Democratic Vice Presidential nominee Tim Kaine suggested in the debate last week that a Clinton administration would address Social Security’s unsustainable fiscal trajectory by “focusing primarily on the payroll tax cap,” increasing it substantially from its current ceiling of $118,500. Proposals along these lines portray raising the tax cap as a way to address the rapidly deteriorating fiscal health of the program by enacting a modest tweak that would simply return the program to the way it has always operated, and that this additional tax burden would fall solely on high-earners. However, the current cap is not significantly out of line with the program’s historical experience, and the U.S. has a relatively high taxable maximum compared to many peers. These factors, along with the resulting adverse economic consequences and the need for further increases in the future, illustrate why the focus on this aspect of reform is misplaced.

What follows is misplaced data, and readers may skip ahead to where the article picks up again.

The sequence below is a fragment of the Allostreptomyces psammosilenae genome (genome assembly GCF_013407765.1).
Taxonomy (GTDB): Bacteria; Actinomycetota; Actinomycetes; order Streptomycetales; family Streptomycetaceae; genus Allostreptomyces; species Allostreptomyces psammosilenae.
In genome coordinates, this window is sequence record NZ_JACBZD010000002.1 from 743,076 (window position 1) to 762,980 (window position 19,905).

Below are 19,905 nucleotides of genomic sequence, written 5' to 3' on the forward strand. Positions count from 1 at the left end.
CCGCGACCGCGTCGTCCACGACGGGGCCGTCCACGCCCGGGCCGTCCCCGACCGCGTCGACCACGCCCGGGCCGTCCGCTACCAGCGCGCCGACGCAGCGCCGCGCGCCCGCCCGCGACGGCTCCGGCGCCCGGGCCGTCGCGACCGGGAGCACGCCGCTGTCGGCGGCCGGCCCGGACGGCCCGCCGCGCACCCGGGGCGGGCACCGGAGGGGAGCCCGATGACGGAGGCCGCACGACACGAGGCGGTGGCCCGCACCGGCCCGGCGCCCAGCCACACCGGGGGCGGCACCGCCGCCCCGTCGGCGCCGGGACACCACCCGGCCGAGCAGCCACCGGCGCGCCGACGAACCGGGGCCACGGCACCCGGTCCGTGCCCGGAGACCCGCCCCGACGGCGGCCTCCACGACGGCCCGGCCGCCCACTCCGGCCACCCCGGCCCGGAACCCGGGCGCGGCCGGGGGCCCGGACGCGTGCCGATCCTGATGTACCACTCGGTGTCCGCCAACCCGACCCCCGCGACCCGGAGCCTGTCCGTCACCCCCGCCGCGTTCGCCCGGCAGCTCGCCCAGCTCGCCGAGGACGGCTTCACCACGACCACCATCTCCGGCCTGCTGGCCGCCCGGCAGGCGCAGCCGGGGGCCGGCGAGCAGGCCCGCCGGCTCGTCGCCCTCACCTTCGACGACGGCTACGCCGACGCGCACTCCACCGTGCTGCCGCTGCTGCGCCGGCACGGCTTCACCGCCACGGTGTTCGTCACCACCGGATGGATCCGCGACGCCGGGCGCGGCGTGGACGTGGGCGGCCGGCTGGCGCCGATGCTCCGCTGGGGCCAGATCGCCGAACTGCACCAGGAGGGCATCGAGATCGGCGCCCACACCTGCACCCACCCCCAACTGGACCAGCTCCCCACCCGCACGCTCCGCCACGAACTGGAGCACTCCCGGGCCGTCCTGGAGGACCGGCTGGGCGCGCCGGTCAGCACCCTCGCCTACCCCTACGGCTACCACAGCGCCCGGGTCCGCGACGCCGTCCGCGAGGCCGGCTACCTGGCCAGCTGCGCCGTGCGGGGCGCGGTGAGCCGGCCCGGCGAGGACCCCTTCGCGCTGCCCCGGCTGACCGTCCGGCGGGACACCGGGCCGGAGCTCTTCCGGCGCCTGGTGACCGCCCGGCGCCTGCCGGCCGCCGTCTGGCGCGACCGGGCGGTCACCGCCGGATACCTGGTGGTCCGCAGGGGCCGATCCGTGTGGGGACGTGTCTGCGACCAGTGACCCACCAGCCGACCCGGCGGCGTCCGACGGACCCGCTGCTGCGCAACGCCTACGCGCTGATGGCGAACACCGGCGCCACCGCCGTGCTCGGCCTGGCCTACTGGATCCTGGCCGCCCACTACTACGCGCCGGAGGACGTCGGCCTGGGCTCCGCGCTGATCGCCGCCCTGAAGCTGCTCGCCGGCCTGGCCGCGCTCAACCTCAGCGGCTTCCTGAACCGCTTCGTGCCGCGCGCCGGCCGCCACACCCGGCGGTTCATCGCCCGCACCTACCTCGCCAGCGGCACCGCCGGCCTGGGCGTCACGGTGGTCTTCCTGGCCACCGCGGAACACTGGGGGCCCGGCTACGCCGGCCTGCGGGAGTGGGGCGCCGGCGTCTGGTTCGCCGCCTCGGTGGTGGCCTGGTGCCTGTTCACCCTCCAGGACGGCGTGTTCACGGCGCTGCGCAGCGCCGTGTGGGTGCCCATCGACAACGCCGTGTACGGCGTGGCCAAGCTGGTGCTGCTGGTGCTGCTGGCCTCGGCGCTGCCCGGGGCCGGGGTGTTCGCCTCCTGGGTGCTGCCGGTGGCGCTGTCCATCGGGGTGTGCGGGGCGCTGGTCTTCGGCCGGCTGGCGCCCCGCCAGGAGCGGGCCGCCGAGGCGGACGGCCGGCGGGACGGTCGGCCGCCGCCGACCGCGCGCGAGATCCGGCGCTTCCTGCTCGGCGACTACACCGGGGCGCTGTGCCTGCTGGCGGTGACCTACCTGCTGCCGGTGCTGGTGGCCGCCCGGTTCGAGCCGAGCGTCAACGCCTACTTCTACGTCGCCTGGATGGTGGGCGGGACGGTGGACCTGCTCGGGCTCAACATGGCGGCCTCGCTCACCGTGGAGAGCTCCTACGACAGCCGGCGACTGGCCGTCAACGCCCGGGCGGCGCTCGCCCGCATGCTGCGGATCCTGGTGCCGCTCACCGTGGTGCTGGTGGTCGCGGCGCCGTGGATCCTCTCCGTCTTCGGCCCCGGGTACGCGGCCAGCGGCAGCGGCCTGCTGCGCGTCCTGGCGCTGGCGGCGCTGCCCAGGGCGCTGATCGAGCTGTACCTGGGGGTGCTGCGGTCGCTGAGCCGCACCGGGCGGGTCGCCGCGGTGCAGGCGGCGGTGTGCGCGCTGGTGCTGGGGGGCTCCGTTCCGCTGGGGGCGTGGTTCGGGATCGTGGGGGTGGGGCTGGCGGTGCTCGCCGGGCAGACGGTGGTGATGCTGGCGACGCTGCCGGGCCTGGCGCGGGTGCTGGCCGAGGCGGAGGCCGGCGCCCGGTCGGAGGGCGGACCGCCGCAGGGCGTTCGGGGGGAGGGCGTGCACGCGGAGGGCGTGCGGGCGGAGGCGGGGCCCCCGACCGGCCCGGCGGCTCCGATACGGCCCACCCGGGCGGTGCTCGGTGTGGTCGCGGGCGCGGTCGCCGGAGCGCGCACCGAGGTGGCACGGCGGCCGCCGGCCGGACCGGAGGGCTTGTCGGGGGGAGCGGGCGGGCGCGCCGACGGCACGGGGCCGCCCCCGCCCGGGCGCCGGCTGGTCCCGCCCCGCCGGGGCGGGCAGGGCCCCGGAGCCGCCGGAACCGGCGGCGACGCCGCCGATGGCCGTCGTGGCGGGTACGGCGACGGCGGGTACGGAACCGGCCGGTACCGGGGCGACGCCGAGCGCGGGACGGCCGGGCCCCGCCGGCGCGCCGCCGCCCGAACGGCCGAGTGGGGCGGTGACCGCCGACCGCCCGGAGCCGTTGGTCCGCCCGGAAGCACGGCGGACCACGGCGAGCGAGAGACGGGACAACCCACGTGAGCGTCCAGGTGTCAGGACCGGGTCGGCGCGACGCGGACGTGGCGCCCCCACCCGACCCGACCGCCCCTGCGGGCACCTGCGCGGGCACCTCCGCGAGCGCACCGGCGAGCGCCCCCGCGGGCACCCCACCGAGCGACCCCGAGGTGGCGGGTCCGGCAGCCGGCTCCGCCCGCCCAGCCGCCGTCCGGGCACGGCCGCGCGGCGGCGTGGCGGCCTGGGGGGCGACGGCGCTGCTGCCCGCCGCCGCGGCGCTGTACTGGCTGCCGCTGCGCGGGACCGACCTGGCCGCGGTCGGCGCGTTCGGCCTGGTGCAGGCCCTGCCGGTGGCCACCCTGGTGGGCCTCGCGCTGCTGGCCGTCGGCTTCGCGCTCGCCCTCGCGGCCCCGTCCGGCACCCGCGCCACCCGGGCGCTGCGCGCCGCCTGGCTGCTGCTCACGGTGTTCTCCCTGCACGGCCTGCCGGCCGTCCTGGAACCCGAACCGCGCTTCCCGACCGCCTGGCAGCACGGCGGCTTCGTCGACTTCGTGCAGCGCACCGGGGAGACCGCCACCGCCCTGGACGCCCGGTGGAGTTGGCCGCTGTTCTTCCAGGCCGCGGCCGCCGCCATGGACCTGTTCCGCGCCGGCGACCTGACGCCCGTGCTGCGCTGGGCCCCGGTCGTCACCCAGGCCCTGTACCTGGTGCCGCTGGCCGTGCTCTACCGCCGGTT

It’s certainly true that at some points in the program’s history, a significant portion of workers had earnings above the tax cap, but this was in the earlier years of the its operation when more than a quarter of workers were above it. Over the past 30 years this share of workers has fluctuated in a narrow band around 6 percent.
Looking at it another way, the percentage of total earnings that are subject to the tax was 82.7 percent in 2014. While this is slightly below the high point in the early 1980s, it is just below the average since 1950.
Percent of Total Earnings Subject to Tax
Source: Social Security Administration.